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New report on the Holot facility exposes grave shortcomings in food, rights violations & forms of punishment

The newly released report from the Hotline for Refugees and Migrants, titled “Rwanda or Saharonim”, exposes the situation of asylum seekers detained in Holot, some who have been there for as long as 19 months. Their detention is lawful under the recent amendment to the Anti-Infiltration Law, after two previous amendments were abrogated by the High Court of Justice. The report exposes that more than half of the detainees were sentenced by MOI clerks to at least one period of detention, varying mostly from one to three months. Many complained about the quality and quantity of food while detainees with illnesses like Celiac and Diabetes do not receive proper food for their medical condition. While the report notes an improvement in the medical services at the facility, the detainees still have to face fines, limitations on bringing food and personal belongings into the facility as well as owning certain personal items. The report reveals hard testimonies of dozens of Eritrean detainees whose asylum requests were rejected. According to the Israeli government’s new policy they will now face indefinite detention in Saharonim prison since they refuse to leave to Rwanda, knowing that they will be deported from there as well.

The report includes quotations from interviews with detainees in Holot who are about to be imprisoned in Saharonim, as well as quotations from their asylum interview transcripts, shedding light on their past experiences, as well as on the profile of the asylum requests that the Israeli MOI rejects.

19 of the 43 Eritreans did not officially file an asylum claim before they were summoned to the MOI told to leave to Rwanda. 24 others filed an asylum claim and were rejected. Of those rejected, 20 served, on average, more than a decade in slavery like conditions in the Eritrean army, before they managed to escape. Half of them were imprisoned in Eritrea, two for a whole year and three others for six months (Page 19). Their descriptions of the Eritrean prisons, including torture and prolonged confinement in underground containers (page 22), fit the descriptions that appear in international reports, including the last report of the UN Commission of Inquiry on Human Rights in Eritrea.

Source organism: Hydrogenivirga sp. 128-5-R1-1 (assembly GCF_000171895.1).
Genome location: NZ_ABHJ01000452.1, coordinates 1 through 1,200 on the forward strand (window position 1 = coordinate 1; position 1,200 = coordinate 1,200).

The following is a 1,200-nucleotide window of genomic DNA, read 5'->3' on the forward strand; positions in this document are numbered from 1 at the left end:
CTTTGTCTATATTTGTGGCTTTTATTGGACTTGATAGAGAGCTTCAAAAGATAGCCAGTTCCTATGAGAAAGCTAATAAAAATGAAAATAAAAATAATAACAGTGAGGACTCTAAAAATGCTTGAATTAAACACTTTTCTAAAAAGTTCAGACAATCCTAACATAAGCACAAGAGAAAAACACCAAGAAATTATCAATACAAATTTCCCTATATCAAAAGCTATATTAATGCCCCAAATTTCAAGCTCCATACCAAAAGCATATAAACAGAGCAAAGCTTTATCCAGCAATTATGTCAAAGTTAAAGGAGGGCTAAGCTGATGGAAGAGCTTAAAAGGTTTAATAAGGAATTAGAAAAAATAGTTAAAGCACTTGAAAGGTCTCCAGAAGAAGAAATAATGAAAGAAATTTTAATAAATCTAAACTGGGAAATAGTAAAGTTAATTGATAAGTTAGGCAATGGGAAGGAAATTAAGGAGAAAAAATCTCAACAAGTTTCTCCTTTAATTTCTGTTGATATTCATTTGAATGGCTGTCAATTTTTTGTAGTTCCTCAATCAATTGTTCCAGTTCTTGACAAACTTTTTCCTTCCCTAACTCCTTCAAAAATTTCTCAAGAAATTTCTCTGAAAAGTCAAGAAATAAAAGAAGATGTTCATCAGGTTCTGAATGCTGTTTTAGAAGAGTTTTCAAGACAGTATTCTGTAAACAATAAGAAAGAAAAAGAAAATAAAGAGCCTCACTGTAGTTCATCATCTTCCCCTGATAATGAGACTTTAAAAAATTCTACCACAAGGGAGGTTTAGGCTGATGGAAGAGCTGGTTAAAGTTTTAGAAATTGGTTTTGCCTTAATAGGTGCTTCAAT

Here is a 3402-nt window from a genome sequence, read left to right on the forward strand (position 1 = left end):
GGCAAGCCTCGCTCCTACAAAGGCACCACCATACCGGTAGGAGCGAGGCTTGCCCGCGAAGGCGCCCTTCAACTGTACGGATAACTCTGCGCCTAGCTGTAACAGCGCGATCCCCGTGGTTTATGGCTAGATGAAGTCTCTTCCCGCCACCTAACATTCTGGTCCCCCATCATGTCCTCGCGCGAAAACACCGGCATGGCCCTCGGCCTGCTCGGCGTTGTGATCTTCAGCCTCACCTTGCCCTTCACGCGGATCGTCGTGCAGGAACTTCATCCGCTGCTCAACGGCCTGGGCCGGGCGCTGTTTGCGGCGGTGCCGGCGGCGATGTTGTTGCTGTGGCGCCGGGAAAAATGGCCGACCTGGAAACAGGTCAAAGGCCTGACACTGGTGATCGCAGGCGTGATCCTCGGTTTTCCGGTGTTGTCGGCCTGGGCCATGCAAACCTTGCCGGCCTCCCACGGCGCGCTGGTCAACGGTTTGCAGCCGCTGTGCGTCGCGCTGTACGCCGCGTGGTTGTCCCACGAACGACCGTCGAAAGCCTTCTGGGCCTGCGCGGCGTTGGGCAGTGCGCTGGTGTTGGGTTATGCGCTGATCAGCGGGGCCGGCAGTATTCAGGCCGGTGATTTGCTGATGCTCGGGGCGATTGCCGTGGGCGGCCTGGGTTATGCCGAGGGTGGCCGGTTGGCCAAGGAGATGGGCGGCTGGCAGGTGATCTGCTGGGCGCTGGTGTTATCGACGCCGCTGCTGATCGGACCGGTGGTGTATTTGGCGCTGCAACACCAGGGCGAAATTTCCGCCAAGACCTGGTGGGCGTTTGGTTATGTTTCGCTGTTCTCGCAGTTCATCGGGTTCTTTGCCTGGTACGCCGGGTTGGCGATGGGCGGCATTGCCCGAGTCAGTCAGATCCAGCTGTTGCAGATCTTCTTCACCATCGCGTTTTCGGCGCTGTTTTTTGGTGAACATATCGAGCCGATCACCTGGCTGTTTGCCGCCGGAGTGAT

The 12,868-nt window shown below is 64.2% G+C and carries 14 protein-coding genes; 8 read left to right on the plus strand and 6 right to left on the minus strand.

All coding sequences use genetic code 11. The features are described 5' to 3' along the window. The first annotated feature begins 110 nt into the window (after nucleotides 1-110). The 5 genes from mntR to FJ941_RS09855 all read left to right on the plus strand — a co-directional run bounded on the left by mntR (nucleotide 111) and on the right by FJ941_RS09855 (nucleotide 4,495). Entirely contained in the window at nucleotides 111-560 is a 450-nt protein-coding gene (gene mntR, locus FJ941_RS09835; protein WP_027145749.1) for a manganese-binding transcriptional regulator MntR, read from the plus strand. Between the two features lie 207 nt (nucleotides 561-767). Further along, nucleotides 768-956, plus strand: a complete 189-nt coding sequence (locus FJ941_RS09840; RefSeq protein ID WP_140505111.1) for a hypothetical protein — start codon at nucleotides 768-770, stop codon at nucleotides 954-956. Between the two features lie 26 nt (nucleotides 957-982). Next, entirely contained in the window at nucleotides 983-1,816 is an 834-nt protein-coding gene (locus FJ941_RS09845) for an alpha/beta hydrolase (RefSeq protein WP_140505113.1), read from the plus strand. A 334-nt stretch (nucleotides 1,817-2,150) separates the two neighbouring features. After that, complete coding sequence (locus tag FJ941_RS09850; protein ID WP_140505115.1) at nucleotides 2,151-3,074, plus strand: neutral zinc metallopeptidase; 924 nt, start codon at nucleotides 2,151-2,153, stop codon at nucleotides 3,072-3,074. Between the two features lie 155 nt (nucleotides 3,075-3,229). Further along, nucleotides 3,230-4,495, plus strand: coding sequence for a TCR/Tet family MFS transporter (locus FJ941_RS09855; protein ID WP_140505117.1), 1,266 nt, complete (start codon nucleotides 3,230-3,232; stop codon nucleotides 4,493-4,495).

The testimonies of these Eritreans stand in sharp contrast to the unified rejection letter of the MOI stating that “evasion of Army service or deserting army duties in and of themselves, are not sufficient to establish persecution based on Convention grounds,” ignoring the fact the UNHCR as well as courts around the world recognize Eritrean army evaders as refugees.

Asylum seekers reported that since April 2015 immigration officers offer only Rwanda as a destination. Two asylum seekers informed the Hotline that they have waited for several months now for a flight to Uganda. These two facts suggest that Uganda no longer accepts deportees from Israel.

The report continues to monitor the facility, mentioning the improvements that have been made in the last several months as well as the shortcomings. There were improvements in the medical services, the vacations from the facility, the possibility to continue accessing bank accounts and the installation of air-conditioners. Yet, there are still problems with the quality and quantity of the food and detainees are still often fined. Other failures, not connected to the management of the facility, that affect detainees include the inability of some detainees to access national insurance grants they’re legally entitled to, rejection and closing of asylum claims and delayed notifications of asylum claim rejections.

The report concludes: “Even significant improvements in the conditions of confinement will not change the heart of the problem: the conceptual infrastructure Holot was built on. It is an “open” facility where people are supposedly free to come and go as they wish, but it is run by the IPS and still a long list of rules and limitations apply to them, preventing them from taking care of their own needs, from managing their own time as they see fit, and from managing their lives in a way that suits them. This framework allows the authorities to shirk their responsibility for the condition of the detainees at Holot, claiming they are not detained, and at the same time to control their every movement and all details of their lives. There is no way to legitimize the confinement of asylum seekers at a facility in the middle of the desert.”